So, you have the tools to change careers, a new education and a desire to prove yourself! Great, now comes the hardest part, finding the job. There are a couple of ways that things can play out while looking for a career change. This will depend on if you are employed or unemployed. Below are tips for each that might help you move further on that new career path.
If you were working and getting your education for the new career at the same time, you might be in a better situation than if you were unemployed. Working puts you at an advantage. Let’s say that you are an accountant and you have completed courses in marketing. How would you transition into the marketing department?
- The first thing that you need to be aware of, starting a new career within you current company does not mean that you will get the same salary. In most cases, starting over also means that your wages will come close to the starting salaries for that particular occupation. Be prepared to take a wage or salary cut. If you are not prepared to acknowledge this you are not ready for your new career.
- Go to the department and ask if you can take on some small projects, do them on your own time be it lunches or after work. But get them done on time; it is like an audition for the next job opening.
- Get to know the people in the department and the way that they do things.
- Talk with the manager/supervisor and see what they look for in a new employee. Make sure that you have those skills.
Anyone who is unemployed will tell you it can be impossible to get work! Now try doing that with a new education and no relevant experience. That can be difficult to deal with. This was the situation I was in after completing my education. So here are some things I learned along the way that might help you.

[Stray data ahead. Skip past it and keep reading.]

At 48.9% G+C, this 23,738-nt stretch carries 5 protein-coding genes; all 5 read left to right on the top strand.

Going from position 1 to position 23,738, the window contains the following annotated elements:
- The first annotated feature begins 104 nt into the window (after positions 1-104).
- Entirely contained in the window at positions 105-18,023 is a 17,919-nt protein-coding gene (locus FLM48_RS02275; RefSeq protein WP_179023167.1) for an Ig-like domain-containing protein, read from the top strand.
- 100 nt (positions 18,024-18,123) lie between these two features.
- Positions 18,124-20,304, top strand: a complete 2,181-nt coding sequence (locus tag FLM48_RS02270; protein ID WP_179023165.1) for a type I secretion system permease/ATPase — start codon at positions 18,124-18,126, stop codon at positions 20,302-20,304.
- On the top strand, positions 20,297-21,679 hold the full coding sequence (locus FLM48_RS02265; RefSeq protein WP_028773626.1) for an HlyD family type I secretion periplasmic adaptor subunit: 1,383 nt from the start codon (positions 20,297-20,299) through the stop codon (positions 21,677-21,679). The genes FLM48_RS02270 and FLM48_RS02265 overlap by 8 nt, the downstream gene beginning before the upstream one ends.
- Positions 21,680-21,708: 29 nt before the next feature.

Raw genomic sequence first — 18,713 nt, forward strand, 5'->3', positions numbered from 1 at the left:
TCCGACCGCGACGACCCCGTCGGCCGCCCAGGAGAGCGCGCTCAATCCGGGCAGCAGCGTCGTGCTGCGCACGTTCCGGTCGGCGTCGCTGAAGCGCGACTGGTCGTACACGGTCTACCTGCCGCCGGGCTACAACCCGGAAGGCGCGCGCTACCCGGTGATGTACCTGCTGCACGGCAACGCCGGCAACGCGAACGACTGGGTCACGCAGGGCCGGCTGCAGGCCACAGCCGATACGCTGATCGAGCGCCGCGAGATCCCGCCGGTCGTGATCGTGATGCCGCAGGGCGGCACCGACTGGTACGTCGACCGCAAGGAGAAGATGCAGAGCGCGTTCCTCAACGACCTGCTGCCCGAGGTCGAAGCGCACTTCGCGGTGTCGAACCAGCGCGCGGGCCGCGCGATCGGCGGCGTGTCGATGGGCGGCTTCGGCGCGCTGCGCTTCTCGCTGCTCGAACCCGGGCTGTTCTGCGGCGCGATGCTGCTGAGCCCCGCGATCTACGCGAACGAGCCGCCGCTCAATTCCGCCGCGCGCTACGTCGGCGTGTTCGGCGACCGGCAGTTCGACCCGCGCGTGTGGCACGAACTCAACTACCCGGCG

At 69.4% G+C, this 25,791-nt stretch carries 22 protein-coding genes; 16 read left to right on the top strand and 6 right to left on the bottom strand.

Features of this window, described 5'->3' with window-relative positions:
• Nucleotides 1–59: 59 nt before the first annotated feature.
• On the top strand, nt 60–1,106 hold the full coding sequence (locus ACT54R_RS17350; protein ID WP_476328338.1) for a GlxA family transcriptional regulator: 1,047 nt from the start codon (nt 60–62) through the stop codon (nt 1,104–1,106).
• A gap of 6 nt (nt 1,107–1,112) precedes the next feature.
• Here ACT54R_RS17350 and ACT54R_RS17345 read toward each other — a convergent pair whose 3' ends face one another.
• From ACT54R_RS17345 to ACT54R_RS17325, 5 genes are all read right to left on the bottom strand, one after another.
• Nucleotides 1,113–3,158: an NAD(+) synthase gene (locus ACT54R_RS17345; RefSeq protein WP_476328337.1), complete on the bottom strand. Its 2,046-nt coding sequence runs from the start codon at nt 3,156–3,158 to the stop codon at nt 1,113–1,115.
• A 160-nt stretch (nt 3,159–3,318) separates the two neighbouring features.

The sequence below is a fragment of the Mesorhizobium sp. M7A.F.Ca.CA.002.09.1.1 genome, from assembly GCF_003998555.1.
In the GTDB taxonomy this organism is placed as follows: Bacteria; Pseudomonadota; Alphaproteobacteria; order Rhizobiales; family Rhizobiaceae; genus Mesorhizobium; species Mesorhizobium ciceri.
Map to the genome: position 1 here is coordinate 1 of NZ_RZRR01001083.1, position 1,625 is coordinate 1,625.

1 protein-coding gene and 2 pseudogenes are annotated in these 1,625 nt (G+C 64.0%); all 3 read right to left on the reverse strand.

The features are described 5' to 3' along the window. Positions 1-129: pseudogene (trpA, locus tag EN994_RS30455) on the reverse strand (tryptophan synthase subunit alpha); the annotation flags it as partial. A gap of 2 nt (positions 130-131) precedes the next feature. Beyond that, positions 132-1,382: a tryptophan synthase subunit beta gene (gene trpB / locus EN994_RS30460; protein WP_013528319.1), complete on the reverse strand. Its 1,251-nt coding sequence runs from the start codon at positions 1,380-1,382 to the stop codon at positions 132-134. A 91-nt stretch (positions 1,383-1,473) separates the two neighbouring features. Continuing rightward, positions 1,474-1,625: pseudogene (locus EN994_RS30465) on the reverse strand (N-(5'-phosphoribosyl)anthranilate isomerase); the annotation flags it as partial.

- Consider all options, contract, temporary, part-time. All of these will offer you experience, which you desperately need. They will also provide you with the opportunity to work in different company environments and learn from different people. You will gain a better understanding of the job and the requirements.
- Volunteer. Find different organizations that could benefit from your new expertise. Maybe a local charity or not for profit group. You can help the group and gain more experience. A reference from a volunteer position is just as good as a reference from an employer.
- If you have not already done so, join the professional organization’s in your area. Meeting up with like-minded people will not only help you in the job market, but provide you with invaluable contacts that can help you grow. Networking is key to finding a new position.
- Contact local employment agencies, your post-secondary career services and keep an eye on the job boards.
Finding a job in a new career can be very daunting, but it does not have to be discouraging. Keep working at it, as with everything these days you have to be in the right place at the right time and know the right people to get the job. Timing is everything!